If Gourde made the TOI cutoff, his impact on shot generation would have been in the 99th percentile, and his impact on shot suppression would have been the best in the NHL. That is absurd. Comically absurd. He even scored like a second line player. His game score was that of a high end second line player.
243 minutes isn’t a lot. But it also isn’t nothing. Gourde would almost certainly not score at this rate over a full season with more minutes. And his impacts on shots and expected goals would also come back to some sort of non-Patrice Bergeron level. But looking at these numbers, I would be wary of letting him get away this summer. He’s an unrestricted free agent and will be incredibly cheap to re-sign.
If the Lightning let him walk, they will be taking a risk that he shows up on somebody else’s roster as a solid third liner or maybe even second liner if that scoring wasn’t a complete mirage.
This isn’t a Jonathan Marchessault situation. Marchessualt had a track record of high-end scoring at lower levels and while no one could’ve predicted that he would score 30 goals in Sunrise, someone (maybe even me in this exact series last year) could have looked at his numbers and his history and identified him as a second line talent. Gourde doesn’t have quite that history of scoring. But given what he showed in his limited opportunity, I hope he comes back next season and competes for a spot on the third line.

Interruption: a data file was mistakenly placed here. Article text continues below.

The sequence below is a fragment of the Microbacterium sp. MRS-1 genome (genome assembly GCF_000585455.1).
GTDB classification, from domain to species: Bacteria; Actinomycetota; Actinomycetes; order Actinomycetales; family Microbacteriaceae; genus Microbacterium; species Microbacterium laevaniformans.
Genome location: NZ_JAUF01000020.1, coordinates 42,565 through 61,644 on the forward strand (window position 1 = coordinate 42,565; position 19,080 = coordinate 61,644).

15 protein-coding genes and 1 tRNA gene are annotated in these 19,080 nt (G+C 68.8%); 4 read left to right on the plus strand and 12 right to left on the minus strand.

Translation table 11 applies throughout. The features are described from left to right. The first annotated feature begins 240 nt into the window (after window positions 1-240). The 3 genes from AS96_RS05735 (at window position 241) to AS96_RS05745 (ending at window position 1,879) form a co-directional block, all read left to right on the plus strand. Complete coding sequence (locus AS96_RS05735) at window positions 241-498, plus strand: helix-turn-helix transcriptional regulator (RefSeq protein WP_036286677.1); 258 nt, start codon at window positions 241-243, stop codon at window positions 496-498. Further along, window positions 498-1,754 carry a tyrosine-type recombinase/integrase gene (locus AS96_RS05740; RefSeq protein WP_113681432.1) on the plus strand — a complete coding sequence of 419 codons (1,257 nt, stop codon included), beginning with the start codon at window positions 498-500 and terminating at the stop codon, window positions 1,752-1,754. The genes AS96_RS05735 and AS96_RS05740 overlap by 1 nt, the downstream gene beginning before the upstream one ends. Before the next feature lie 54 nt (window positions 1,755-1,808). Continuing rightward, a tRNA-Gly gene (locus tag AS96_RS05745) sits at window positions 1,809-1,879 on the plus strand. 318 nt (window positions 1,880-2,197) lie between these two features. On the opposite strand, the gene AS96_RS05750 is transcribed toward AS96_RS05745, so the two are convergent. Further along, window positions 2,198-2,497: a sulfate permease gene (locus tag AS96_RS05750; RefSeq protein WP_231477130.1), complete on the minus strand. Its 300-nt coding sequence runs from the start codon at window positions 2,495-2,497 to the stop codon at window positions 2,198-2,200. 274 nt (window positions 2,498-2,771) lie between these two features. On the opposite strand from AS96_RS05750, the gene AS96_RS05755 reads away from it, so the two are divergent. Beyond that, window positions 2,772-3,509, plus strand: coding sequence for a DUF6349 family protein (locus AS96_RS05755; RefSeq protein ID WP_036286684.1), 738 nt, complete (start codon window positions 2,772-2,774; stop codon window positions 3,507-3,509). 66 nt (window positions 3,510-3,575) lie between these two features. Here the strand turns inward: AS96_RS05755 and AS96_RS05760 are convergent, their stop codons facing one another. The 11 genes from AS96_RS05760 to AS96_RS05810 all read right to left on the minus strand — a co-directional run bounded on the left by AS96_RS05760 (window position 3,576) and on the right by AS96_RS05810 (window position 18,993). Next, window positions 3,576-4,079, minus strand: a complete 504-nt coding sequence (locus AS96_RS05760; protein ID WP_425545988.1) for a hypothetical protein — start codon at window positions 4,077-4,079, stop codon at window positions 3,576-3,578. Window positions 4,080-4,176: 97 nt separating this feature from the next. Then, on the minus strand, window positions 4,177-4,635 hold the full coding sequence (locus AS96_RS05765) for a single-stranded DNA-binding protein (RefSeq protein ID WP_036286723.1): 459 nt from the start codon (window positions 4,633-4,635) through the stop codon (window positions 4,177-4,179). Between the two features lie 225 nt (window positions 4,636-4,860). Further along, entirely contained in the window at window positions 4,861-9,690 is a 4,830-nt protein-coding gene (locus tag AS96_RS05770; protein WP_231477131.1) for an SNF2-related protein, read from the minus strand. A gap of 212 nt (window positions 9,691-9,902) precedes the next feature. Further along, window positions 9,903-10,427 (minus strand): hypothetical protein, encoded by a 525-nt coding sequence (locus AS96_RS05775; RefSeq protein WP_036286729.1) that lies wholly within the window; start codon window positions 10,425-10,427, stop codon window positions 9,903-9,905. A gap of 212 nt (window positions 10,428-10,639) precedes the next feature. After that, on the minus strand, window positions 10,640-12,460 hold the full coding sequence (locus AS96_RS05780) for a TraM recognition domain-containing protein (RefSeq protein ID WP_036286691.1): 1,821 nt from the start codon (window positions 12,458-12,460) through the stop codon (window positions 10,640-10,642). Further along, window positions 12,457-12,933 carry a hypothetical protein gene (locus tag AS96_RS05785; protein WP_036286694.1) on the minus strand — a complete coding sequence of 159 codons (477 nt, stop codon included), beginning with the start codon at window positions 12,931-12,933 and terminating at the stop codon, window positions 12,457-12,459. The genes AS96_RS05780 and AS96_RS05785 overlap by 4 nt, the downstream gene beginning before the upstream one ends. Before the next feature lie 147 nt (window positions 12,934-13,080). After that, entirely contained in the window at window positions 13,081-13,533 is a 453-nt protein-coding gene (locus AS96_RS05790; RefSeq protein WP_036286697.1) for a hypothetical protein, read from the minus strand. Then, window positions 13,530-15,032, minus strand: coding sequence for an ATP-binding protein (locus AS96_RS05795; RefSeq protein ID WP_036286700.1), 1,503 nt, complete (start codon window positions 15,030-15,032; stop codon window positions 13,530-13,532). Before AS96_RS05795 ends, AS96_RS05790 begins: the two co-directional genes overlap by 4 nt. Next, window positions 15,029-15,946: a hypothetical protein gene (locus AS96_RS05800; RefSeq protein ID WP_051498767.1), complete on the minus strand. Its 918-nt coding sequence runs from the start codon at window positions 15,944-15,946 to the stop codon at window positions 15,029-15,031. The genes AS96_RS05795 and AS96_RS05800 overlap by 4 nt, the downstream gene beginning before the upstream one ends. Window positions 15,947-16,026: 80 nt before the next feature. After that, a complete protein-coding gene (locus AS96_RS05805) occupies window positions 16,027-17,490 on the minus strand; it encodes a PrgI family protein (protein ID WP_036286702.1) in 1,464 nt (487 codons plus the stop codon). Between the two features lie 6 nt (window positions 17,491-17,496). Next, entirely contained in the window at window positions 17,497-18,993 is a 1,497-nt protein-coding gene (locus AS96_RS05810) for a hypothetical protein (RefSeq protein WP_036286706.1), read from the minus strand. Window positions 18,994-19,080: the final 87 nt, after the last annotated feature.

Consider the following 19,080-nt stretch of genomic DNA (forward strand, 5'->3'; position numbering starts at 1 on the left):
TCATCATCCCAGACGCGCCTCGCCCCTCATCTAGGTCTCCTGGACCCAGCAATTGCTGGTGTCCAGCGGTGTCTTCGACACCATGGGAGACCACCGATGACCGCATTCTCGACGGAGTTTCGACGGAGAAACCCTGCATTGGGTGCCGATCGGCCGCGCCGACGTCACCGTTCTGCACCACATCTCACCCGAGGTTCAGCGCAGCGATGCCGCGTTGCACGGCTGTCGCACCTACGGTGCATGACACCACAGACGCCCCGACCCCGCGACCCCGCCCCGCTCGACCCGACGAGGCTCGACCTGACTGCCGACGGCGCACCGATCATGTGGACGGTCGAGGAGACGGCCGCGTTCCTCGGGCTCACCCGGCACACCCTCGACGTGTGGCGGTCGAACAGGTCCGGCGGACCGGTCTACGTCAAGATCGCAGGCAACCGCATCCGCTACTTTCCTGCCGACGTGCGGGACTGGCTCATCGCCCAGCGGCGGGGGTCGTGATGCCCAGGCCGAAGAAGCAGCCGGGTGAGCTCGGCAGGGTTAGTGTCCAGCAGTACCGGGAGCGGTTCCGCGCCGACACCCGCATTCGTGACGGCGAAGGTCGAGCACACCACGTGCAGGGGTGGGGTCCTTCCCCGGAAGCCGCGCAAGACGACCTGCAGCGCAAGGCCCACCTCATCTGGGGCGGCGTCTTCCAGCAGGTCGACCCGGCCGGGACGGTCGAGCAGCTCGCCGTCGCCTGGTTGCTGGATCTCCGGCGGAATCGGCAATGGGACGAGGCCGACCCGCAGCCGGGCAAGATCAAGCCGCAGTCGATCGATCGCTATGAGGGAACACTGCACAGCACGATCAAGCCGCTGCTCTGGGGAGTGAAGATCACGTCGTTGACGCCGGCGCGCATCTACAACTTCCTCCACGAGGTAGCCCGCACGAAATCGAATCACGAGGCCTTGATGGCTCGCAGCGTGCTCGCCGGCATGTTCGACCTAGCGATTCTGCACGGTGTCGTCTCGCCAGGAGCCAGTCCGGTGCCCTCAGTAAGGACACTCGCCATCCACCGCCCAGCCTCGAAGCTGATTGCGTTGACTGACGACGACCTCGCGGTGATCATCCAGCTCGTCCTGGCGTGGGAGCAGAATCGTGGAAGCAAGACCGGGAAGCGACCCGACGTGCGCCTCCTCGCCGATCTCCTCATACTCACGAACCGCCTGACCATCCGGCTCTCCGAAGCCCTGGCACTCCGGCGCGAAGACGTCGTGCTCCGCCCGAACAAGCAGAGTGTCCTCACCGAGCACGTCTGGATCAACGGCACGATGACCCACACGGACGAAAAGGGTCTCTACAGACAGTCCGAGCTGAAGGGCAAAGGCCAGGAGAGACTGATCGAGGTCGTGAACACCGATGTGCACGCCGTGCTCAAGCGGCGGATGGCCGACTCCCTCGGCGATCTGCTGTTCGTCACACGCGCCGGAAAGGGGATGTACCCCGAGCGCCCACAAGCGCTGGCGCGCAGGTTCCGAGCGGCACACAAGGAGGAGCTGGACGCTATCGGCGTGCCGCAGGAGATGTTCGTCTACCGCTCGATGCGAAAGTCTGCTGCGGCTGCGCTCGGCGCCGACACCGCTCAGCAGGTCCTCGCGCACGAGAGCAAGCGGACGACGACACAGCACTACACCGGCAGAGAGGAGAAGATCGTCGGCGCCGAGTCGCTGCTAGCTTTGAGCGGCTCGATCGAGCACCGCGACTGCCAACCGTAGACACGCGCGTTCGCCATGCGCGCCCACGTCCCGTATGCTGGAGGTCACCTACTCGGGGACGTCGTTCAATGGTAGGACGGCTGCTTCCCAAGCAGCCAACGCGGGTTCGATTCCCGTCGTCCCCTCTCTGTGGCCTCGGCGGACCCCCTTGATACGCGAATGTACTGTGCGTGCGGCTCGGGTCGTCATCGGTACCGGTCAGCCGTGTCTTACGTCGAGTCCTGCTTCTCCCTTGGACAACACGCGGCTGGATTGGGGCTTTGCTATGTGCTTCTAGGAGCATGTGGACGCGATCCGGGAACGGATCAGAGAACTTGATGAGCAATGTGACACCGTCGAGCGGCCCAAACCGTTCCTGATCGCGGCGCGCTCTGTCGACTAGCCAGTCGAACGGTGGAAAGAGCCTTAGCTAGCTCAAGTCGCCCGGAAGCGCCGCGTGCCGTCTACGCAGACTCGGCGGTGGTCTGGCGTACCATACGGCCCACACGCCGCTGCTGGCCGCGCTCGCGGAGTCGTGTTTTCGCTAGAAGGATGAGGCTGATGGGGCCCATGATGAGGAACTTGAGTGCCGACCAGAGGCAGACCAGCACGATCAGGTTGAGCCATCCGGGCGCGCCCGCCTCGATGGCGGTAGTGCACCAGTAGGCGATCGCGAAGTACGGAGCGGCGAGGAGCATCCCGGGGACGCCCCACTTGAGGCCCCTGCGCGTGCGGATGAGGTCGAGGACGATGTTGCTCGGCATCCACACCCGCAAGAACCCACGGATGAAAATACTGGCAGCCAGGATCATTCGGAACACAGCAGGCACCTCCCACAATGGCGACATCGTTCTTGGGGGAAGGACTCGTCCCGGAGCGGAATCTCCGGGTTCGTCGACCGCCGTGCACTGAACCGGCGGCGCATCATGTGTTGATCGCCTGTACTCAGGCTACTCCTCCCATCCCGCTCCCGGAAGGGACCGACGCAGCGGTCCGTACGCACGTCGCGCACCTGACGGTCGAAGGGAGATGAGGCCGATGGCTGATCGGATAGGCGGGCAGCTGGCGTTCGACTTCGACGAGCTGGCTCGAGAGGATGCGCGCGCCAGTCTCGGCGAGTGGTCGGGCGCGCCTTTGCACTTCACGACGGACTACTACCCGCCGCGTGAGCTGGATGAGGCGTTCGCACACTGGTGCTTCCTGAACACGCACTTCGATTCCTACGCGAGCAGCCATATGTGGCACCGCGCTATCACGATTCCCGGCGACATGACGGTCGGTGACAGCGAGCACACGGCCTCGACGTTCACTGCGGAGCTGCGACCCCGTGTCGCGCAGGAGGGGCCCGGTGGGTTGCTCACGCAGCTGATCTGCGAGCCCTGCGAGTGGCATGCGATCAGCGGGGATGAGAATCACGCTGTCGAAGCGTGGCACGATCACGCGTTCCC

Before closing, Michael Bournival deserves mention. I didn’t do a full work-up but he had a similar impact to Gabriel Dumont in fewer minutes. He had a high-end defensive impact and a positive offensive impact without offering much scoring. He’s another player who could be in the discussion for a depth role next season.
Brian Boyle and Valtteri Filppula did their part to keep the team afloat while they were here this season. Boyle in particular had one of the best seasons of his career. But for each of them, their greatest contribution to the team was the cap space they freed that allowed the Lightning to maximize their flexibility this summer.
Overall, this was a tough year for the Lightning forwards. The players on the top half of the roster, aside from Kucherov, Palat, and Namestnikov, failed to live up to expectations. They weren’t able to drive play the way they have in the past. The bottom half of the forward group was better in that area but as would be expected, didn’t have the skill to finish their scoring opportunities.
Next season, the Lightning need their top lines to control play better than they did this season. The bottom six forwards showed that they can pull their weight. It will be up to to the top of the roster to get healthy and rediscover their form. If they do, this will be a dangerous team again next season.